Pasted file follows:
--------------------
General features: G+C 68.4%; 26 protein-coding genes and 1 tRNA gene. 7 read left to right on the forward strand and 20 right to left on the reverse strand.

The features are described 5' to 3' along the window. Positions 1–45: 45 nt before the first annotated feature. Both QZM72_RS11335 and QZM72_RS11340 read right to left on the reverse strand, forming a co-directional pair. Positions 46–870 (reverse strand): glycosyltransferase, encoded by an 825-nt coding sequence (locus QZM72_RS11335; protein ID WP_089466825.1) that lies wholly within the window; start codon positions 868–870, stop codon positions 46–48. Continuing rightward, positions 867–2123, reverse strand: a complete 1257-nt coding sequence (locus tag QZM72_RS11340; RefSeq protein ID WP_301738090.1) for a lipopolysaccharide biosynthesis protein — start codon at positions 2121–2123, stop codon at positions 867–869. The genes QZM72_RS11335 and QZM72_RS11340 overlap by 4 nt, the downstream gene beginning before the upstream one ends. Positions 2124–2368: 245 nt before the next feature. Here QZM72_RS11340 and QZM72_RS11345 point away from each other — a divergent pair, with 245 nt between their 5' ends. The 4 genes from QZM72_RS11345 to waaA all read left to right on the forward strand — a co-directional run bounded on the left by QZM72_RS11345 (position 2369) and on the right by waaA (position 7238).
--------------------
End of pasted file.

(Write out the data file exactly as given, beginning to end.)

General features: G+C 68.4%; 26 protein-coding genes and 1 tRNA gene. 7 read left to right on the forward strand and 20 right to left on the reverse strand.

The features are described 5' to 3' along the window. Positions 1–45: 45 nt before the first annotated feature. Both QZM72_RS11335 and QZM72_RS11340 read right to left on the reverse strand, forming a co-directional pair. Positions 46–870 (reverse strand): glycosyltransferase, encoded by an 825-nt coding sequence (locus QZM72_RS11335; protein ID WP_089466825.1) that lies wholly within the window; start codon positions 868–870, stop codon positions 46–48. Continuing rightward, positions 867–2123, reverse strand: a complete 1257-nt coding sequence (locus tag QZM72_RS11340; RefSeq protein ID WP_301738090.1) for a lipopolysaccharide biosynthesis protein — start codon at positions 2121–2123, stop codon at positions 867–869. The genes QZM72_RS11335 and QZM72_RS11340 overlap by 4 nt, the downstream gene beginning before the upstream one ends. Positions 2124–2368: 245 nt before the next feature. Here QZM72_RS11340 and QZM72_RS11345 point away from each other — a divergent pair, with 245 nt between their 5' ends. The 4 genes from QZM72_RS11345 to waaA all read left to right on the forward strand — a co-directional run bounded on the left by QZM72_RS11345 (position 2369) and on the right by waaA (position 7238).